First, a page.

But Baghdad officials, including Rasool and Prime Minister Mustafa al-Kadhimi viewed the U.S. operation as a violation of Iraq's sovereignty and warned Iraq should not be used in attacks on neighboring countries, or as a battlefield for competing geopolitical interests.

Rasool channeled this criticism against those launching rocket and drone attacks against U.S. positions.

"The government affirms its refusal to use Iraqi lands and the security of its citizens as an arena for proxy war," he said prior to the most recent incident at the U.S. embassy in Baghdad. "This requires restraint and respect for the outcomes of the strategic dialogue."

U.S. officials also expressed their criticism ahead of the latest strike.

"There are a limited number of U.S. and other coalition advisors at Iraqi bases, at Iraqi government invitation that, in turn, assist and enable Iraqi Security Forces to confront the remnants of ISIS," State Department spokesperson Ned Price said earlier Wednesday. "Look, I wouldn't want to speak to the motivation of these attacks. I will say that what we recognize is that these attacks reflect and are representative of the threat that Iran-backed militias present fundamentally to Iraq's sovereignty and to Iraq's stability."

He also referenced response options for President Joe Biden, mentioning last month's airstrikes that the Pentagon said targeted Iraqi militias Kataib Hezbollah and Kataib Sayyid al-Shuhada. These groups, which were also targeted by the U.S. in February amid rocket attacks in Iraq, are members of the Popular Mobilization Forces, which also target ISIS, also known as the Islamic State militant group, and do as an official extension of the Iraqi security apparatus.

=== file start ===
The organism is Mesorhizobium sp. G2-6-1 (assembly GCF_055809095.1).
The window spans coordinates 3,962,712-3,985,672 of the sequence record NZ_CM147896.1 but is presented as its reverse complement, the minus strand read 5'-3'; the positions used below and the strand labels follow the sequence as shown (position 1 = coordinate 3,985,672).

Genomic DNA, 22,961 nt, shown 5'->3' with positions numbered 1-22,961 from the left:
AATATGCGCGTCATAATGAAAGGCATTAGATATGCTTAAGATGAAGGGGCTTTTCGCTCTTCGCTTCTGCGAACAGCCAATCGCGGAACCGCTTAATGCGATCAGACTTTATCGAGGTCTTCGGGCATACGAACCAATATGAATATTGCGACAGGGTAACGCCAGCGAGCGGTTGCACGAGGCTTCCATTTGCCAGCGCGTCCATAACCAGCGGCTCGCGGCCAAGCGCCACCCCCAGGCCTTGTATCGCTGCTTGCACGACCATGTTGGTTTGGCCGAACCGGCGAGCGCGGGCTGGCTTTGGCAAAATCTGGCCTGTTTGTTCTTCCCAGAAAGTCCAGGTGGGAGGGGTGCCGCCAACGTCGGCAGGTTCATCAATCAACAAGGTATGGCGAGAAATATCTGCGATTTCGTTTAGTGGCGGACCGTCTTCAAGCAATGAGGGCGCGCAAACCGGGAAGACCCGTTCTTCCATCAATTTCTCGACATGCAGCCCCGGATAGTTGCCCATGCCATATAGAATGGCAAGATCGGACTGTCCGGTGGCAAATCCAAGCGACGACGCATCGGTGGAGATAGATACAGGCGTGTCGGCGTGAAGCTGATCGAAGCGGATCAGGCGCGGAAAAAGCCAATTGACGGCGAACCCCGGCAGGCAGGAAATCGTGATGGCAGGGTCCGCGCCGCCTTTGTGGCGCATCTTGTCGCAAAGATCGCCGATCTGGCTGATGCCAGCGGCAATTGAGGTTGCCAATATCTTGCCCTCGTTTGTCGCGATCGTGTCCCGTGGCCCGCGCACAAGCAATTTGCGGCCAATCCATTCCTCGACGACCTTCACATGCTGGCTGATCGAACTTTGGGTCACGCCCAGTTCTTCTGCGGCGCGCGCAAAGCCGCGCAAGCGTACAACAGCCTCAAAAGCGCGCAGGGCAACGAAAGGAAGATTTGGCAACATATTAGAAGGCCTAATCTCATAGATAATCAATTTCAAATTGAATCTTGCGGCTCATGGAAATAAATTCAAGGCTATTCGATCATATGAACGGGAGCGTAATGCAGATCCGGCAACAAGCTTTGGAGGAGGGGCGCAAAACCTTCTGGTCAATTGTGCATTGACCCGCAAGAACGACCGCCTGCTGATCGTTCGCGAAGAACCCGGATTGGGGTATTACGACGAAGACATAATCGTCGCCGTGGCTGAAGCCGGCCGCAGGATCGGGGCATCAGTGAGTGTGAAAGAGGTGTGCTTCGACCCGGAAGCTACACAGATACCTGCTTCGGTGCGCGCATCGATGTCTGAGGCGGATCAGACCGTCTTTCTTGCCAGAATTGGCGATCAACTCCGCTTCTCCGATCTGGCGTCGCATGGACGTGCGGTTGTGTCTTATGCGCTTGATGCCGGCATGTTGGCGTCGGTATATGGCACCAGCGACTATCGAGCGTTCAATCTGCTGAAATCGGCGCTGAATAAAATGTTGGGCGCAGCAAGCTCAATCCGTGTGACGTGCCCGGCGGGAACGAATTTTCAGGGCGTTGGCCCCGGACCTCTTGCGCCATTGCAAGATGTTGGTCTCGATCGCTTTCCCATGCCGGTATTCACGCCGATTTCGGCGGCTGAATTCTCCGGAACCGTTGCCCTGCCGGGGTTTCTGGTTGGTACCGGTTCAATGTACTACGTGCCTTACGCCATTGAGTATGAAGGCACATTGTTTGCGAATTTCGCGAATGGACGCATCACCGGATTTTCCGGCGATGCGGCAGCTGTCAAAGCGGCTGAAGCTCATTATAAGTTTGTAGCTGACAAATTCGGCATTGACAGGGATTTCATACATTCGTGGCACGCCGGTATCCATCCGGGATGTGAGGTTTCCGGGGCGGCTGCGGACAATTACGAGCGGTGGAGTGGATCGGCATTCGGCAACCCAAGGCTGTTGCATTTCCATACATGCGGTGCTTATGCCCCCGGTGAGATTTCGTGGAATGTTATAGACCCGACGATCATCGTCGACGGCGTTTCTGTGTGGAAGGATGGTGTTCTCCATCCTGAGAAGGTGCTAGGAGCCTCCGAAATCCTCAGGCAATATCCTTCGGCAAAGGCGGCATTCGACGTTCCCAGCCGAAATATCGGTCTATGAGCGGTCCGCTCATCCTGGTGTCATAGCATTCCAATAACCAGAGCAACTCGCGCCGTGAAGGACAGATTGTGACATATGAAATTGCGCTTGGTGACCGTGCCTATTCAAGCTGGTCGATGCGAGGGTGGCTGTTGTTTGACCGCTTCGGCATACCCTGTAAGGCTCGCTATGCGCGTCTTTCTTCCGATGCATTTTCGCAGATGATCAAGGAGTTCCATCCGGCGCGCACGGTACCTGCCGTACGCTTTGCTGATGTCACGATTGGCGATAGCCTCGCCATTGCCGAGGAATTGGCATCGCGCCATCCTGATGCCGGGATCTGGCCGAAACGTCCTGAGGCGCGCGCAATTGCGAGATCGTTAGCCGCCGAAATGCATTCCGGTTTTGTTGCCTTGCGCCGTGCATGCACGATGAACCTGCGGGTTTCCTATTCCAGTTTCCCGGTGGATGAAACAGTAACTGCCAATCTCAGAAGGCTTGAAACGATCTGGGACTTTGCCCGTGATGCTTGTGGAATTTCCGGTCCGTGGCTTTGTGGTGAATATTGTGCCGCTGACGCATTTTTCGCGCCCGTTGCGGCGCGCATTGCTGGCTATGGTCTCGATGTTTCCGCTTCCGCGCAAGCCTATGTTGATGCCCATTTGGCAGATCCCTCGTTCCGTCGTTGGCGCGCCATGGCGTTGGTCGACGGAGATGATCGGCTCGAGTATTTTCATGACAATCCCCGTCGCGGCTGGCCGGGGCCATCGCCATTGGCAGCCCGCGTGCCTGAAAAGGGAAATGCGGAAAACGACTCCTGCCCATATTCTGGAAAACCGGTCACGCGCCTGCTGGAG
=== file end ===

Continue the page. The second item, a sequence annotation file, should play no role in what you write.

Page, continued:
Given their power and influence, however, Kadhimi has struggled to rein them in as they and other pro-Axis of Resistance elements grow impatient with U.S. military presence in Iraq.

Meanwhile, Iran, for its part has continued to cheer on efforts to push U.S. forces out of the neighboring country, even as delegations from Tehran and Washington conduct indirect discussions aimed at coordinating their mutual return to commitments to a 2015 nuclear deal. The agreement was unilaterally abandoned by former President Donald Trump who then implemented tough sanctions against Iran and further stoked tensions with the Islamic Republic and its partners in January of last year by ordering the strike that killed Revolutionary Guard Quds Force commander Major General Qassem Soleimani and Popular Mobilization Forces deputy chief Abu Mahdi al-Muhandis at Baghdad International Airport.

Groups such as Saraya Awliya al-Dam and Saraya Thair al-Muhandis have referenced the two slain men directly in their claims on attacking U.S. troops.

Further complicating Washington's position in the region, U.S. soldiers and partnered Syrian Democratic Forces have also come under attack in Syria, where the "Axis of Resistance" operates as well on behalf of the government and its Iranian ally.